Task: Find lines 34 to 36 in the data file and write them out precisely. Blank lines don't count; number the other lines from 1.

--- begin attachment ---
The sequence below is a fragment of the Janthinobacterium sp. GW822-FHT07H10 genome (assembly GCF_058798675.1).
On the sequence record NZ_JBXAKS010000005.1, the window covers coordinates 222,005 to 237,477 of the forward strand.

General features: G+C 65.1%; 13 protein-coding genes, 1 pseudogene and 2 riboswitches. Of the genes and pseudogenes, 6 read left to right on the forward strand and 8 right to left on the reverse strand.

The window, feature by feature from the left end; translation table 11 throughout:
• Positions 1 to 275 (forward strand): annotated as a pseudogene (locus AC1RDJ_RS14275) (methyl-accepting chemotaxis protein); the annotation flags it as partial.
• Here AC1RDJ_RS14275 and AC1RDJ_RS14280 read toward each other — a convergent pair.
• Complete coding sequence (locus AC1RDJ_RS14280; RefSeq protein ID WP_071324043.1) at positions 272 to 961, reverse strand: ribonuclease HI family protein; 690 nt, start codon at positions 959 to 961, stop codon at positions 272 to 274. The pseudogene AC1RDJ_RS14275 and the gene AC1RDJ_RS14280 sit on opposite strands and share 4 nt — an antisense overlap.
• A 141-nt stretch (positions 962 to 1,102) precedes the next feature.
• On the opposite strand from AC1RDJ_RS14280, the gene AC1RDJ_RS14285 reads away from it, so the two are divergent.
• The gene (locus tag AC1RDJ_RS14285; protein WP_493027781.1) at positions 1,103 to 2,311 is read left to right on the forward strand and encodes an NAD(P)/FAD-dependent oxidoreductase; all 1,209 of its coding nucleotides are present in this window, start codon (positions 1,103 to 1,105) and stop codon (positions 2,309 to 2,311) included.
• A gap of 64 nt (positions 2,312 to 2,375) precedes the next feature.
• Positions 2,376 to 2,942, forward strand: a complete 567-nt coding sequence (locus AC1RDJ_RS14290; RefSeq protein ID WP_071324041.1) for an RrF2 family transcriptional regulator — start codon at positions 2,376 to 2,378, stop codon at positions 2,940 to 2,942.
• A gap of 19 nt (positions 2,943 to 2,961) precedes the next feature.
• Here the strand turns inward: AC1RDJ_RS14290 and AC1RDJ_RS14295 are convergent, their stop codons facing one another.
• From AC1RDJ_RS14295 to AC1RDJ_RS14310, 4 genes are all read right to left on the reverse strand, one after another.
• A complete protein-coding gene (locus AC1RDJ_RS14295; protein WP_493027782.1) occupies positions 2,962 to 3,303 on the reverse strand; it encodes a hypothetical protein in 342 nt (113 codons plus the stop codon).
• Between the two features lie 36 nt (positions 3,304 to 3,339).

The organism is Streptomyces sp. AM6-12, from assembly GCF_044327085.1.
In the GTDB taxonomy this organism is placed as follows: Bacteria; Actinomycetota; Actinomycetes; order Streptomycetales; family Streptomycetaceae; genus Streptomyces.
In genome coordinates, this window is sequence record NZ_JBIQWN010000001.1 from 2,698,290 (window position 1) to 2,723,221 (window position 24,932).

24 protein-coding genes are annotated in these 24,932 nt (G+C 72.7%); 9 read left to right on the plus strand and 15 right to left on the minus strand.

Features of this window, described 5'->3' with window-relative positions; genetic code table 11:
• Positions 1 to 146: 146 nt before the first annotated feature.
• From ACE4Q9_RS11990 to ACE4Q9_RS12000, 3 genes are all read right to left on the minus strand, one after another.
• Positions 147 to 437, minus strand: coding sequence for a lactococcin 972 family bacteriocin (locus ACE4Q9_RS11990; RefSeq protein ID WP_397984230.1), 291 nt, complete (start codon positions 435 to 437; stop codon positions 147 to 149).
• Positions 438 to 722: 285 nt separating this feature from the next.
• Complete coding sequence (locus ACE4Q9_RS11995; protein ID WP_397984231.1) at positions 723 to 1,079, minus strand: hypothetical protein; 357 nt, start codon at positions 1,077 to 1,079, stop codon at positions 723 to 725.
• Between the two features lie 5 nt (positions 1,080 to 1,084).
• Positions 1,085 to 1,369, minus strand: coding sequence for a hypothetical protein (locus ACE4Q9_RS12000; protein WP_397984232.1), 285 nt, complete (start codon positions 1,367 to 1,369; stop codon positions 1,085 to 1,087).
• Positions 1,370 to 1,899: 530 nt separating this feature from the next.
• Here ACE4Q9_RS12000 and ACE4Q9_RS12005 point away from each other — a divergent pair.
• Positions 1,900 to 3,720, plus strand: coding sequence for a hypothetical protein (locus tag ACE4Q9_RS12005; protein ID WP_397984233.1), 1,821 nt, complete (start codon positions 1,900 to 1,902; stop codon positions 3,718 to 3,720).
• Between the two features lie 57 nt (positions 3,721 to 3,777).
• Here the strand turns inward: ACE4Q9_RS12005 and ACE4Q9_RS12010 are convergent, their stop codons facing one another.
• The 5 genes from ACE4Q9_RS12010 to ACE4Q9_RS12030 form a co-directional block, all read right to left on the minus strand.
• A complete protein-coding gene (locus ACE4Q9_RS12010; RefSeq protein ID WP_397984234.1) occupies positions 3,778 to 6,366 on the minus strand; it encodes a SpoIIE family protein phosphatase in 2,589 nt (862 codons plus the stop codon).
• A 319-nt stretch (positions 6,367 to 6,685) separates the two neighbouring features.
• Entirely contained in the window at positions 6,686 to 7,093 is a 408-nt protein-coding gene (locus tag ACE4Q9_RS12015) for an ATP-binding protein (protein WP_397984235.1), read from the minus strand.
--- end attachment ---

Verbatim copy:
• Here the strand turns inward: ACE4Q9_RS12005 and ACE4Q9_RS12010 are convergent, their stop codons facing one another.
• The 5 genes from ACE4Q9_RS12010 to ACE4Q9_RS12030 form a co-directional block, all read right to left on the minus strand.
• A complete protein-coding gene (locus ACE4Q9_RS12010; RefSeq protein ID WP_397984234.1) occupies positions 3,778 to 6,366 on the minus strand; it encodes a SpoIIE family protein phosphatase in 2,589 nt (862 codons plus the stop codon).